Step 1

Build the Base Frame: Use 3″ Screws and Wood Glue or your Kreg Jig set for 1 1/2″ stock and your 2 1/2″ pocket hole screws to fasten the frame together. Attach the Cleats and Center Joist 1 1/2″ from the top of the Frame edge and use 2″ Screws and Glue. The Slats should be spaced about 4-6″ apart, screw down using 1 1/4″ Screws.

Step 2

Attach the Bordering Platform: Use 4″ Screws and Wood Glue. Leave a 5″ overhang on the sides and foot of the bed. The Side Platform Boards should be flush with the head of the beds frame.

Step 3

Create the Headboard: Use 12 – 2×4’s and attach them using 4 – 2×4’s on the back side. Use 2 1/2″ Screws and Wood Glue.

Step 4

Attach the Headboard to the Frame and Platform Boards. **Use 4″ Screws to attach the Headboard to the Frame AT the frame sides, so that the screws go through the head of the frame and into the side boards. ** Everywhere else you attach the headboard along the top of the frame, use 2 1/2″ Screws. This headboard will be top heavy, so it should sit against a wall for extra support.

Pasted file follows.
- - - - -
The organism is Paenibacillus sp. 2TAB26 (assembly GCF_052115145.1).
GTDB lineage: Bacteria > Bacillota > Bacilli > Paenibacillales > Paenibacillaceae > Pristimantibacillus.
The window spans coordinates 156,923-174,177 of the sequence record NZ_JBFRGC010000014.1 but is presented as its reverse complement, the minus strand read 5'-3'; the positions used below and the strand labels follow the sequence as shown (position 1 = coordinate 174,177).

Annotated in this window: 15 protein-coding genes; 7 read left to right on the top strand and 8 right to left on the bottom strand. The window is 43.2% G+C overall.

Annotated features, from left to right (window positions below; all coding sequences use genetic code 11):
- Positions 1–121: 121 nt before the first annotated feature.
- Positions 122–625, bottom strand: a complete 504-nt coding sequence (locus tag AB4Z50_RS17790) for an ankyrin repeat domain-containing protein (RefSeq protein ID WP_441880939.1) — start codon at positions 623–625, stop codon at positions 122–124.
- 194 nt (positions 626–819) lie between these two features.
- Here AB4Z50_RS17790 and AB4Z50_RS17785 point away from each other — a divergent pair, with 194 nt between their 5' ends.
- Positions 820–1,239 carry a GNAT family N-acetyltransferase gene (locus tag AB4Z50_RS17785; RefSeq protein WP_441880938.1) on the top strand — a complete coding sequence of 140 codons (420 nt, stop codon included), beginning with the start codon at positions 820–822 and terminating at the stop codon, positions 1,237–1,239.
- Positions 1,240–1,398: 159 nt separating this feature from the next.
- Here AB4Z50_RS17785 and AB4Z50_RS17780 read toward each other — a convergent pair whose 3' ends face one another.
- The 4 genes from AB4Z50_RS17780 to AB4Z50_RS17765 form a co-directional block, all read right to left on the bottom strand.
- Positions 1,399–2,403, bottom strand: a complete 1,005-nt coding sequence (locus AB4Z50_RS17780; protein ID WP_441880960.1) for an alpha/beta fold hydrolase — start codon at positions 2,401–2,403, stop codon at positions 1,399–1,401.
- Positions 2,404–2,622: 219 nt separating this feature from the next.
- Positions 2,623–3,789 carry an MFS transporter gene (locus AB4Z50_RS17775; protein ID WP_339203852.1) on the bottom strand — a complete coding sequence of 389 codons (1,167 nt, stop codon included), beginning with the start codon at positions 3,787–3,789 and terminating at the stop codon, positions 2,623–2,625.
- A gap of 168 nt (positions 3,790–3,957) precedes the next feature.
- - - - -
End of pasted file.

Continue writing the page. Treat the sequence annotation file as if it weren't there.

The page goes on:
Fill any Screw, Nail or Pocket Holes, Sand and Finish as Desired. For Finishing Tips and Tricks visit my Finishing School

If you enjoyed this post PLEASE PIN IT! Definitely comment below, Share it or Like it, and subscribe to my feed to stay up to date!

You can now also: Follow my blog with blog lovin!

I would love for you to check out my other site: Handmade-Holiday! For all of your DIY Holiday Decor, Gifts, Parties, and More!

Knock Offs